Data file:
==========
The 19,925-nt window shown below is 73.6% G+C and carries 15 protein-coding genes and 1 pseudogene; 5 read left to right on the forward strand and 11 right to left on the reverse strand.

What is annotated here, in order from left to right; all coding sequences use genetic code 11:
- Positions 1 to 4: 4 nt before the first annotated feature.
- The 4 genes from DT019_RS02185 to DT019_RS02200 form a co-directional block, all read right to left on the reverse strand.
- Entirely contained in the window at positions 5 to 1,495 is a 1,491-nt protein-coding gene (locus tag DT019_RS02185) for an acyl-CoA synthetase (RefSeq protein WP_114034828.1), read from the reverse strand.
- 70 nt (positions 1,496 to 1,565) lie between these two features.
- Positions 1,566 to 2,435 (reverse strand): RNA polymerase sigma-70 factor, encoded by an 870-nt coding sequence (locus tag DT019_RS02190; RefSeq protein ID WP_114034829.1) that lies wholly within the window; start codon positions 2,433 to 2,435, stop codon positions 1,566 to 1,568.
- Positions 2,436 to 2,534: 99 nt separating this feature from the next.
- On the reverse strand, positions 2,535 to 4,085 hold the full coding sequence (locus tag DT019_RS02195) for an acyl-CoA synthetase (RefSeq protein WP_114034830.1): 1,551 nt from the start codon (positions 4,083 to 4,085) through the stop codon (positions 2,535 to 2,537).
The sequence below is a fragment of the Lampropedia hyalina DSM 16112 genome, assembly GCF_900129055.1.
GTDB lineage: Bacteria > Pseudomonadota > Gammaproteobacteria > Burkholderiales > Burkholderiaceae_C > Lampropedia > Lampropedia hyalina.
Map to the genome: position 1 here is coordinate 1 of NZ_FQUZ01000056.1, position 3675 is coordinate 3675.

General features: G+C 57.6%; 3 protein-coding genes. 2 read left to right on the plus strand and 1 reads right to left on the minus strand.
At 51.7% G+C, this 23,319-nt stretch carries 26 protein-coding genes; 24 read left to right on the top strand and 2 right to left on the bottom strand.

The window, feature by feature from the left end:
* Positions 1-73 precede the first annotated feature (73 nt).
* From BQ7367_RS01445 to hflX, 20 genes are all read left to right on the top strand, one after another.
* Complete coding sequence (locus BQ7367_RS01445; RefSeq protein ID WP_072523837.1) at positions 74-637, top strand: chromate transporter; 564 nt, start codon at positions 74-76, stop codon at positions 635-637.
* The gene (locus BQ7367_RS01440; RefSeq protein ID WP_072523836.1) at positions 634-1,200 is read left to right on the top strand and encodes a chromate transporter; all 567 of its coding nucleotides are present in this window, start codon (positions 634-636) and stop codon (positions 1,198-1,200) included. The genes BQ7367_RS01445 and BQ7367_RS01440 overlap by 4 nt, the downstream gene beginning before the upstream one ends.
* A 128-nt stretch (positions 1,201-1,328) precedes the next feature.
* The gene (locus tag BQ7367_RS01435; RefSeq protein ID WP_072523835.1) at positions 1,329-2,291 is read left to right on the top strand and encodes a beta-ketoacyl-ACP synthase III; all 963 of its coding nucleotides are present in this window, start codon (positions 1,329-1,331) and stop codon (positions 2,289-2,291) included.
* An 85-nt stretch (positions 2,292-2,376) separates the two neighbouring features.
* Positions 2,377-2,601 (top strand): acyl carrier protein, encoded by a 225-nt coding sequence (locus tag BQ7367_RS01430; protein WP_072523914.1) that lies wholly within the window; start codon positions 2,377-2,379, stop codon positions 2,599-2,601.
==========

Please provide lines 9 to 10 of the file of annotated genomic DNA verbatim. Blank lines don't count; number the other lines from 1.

- On the reverse strand, positions 2,535 to 4,085 hold the full coding sequence (locus tag DT019_RS02195) for an acyl-CoA synthetase (RefSeq protein WP_114034830.1): 1,551 nt from the start codon (positions 4,083 to 4,085) through the stop codon (positions 2,535 to 2,537).
The sequence below is a fragment of the Lampropedia hyalina DSM 16112 genome, assembly GCF_900129055.1.